{[ promptMessage ]}

Bookmark it

{[ promptMessage ]}

W09 314 HW10 all

# W09 314 HW10 all - EECS 314 Winter 2009 Homework set 10...

This preview shows pages 1–4. Sign up to view the full content.

EECS 314 Winter 2009 Homework set 10 Student’s name ___________________________ Discussion section # _______ (Last, First, write legibly, use ink) (use ink) Instructor is not responsible for grading and entering scores for HW papers lacking clear information in the required fields above © 2009 Alexander Ganago Page 1 of 2 Problem 1 Combinations of Logic Gates (60 points) Consider the combination of NAND gates shown here: Prove that it acts as the OR gate, that is other words, it performs the same logic operation on any combination of the two inputs A and B as the gate OR does. Use the truth table of OR, reproduced here for your convenience; fill in the blank table (on the left), and compare it with the given table for OR. If the two truth tables are identical, the logic operations are identical. Show your work below and/or on additional pages. Continuedon the next page.

This preview has intentionally blurred sections. Sign up to view the full version.

View Full Document
EECS 314 Winter 2009 Homework set 10 Student’s name ___________________________ Discussion section # _______ (Last, First, write legibly, use ink) (use ink) Instructor is not responsible for grading and entering scores for HW papers lacking clear information in the required fields above © 2009 Alexander Ganago Page 2 of 2 Problem 1, continued Repeat for the NOR operation. Show your work below and/or on additional pages. This diagram shows a combination of NAND and NOR gates, which acts as a logic gate. Determine its type. A. AND B. OR C. NAND D. NOR E. None of the above. Show your work on additional pages.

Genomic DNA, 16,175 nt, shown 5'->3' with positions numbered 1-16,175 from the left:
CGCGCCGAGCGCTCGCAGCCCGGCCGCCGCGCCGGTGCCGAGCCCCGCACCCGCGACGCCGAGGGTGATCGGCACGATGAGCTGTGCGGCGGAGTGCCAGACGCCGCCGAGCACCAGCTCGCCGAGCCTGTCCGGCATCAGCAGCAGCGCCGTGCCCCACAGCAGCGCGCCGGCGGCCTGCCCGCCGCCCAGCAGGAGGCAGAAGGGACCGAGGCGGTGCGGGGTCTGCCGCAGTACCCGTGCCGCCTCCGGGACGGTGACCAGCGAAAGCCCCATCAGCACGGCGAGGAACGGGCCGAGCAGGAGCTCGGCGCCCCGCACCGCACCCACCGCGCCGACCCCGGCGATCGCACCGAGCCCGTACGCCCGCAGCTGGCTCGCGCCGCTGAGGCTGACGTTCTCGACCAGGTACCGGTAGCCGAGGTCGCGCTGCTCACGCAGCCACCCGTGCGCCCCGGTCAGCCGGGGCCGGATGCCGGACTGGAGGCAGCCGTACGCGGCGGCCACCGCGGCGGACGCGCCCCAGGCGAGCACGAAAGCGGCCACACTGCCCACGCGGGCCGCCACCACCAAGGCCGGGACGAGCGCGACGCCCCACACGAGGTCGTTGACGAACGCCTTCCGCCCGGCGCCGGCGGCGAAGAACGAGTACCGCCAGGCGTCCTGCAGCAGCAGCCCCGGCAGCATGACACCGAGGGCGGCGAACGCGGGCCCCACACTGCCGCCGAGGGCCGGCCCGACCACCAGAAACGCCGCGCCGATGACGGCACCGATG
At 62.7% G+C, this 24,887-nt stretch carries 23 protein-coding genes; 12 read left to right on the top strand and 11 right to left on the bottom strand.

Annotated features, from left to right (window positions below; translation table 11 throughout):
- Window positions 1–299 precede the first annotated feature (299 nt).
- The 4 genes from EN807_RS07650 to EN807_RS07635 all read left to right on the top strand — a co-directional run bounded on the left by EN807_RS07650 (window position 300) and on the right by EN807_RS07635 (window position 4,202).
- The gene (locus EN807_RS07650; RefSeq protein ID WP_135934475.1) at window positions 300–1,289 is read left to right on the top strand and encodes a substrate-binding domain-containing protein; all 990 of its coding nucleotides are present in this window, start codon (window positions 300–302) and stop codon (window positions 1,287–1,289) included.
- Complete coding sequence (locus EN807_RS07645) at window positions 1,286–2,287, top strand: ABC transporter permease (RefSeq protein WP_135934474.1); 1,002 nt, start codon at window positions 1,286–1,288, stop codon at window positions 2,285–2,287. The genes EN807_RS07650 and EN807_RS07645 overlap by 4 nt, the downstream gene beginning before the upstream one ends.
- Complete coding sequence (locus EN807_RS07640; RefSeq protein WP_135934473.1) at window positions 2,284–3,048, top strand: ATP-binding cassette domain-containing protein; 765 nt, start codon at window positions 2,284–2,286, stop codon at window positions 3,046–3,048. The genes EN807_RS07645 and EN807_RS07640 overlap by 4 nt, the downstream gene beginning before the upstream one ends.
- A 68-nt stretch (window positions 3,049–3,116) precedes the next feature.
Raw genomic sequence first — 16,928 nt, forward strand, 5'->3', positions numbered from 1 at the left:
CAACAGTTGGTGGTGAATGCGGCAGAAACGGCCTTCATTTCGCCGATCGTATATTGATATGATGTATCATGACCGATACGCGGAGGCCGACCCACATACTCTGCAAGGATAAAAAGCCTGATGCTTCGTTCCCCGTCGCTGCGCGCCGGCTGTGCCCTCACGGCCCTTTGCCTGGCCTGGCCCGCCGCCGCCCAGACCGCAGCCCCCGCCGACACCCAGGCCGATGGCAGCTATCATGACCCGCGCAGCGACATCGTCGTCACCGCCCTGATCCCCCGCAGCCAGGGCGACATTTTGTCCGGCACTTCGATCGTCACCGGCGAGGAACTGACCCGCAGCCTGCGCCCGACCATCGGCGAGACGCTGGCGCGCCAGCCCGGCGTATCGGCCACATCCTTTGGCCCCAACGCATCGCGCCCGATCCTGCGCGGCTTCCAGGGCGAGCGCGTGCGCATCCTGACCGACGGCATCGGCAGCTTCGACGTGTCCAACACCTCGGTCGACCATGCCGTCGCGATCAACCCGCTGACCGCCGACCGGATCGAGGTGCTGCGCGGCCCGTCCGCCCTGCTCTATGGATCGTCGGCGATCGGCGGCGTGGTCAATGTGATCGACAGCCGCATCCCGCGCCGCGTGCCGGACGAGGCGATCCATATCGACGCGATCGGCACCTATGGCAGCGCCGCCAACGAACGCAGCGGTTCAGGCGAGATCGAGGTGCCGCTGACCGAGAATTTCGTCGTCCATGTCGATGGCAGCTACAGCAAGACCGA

EECS 314 Winter 2009 Homework set 10 Student’s name ___________________________ Discussion section # _______ (Last, First, write legibly, use ink) (use ink) Instructor is not responsible for grading and entering scores for HW papers lacking clear information in the required fields above © 2009 Alexander Ganago Page 1 of 2 Problem 2 Digital Circuits with Memory: Set-Reset The Big Picture The circuit shown on this diagram is called SR flip-flop, where SR stands for Set-Reset. On the left, it is shown as a pair of NOR gates; on the right, the same circuit is shown as a functional block. The two outputs are logic complements of each other: if Q equals “1” then Q _ equals “0” and vice versa . The inputs R and S are not allowed to equal “1” at the same time; if both inputs equal “0” then the output Q is kept in its previous state indefinitely (while the power is applied to the circuit), which makes it a simple memory cell. One of the practical applications of this circuit is to avoid the effect of so-called switch bounce. The “pull-down” resistors ensure LOW voltage at the inputs when the switch is open. When the switch is flipped from A to B, the input voltage V A definitely goes to LOW but the switch may bounce and temporarily disconnect input B from the source as shown for the intervals of time labeled 2 and 4 on the sketch below. Similarly, when the switch is flipped from B to A, the input voltage V B definitely goes to LOW but the switch bounce causes LOW input A during the time intervals labeled 7 and 9.

This preview has intentionally blurred sections. Sign up to view the full version.

View Full Document
This is the end of the preview. Sign up to access the rest of the document.

{[ snackBarMessage ]}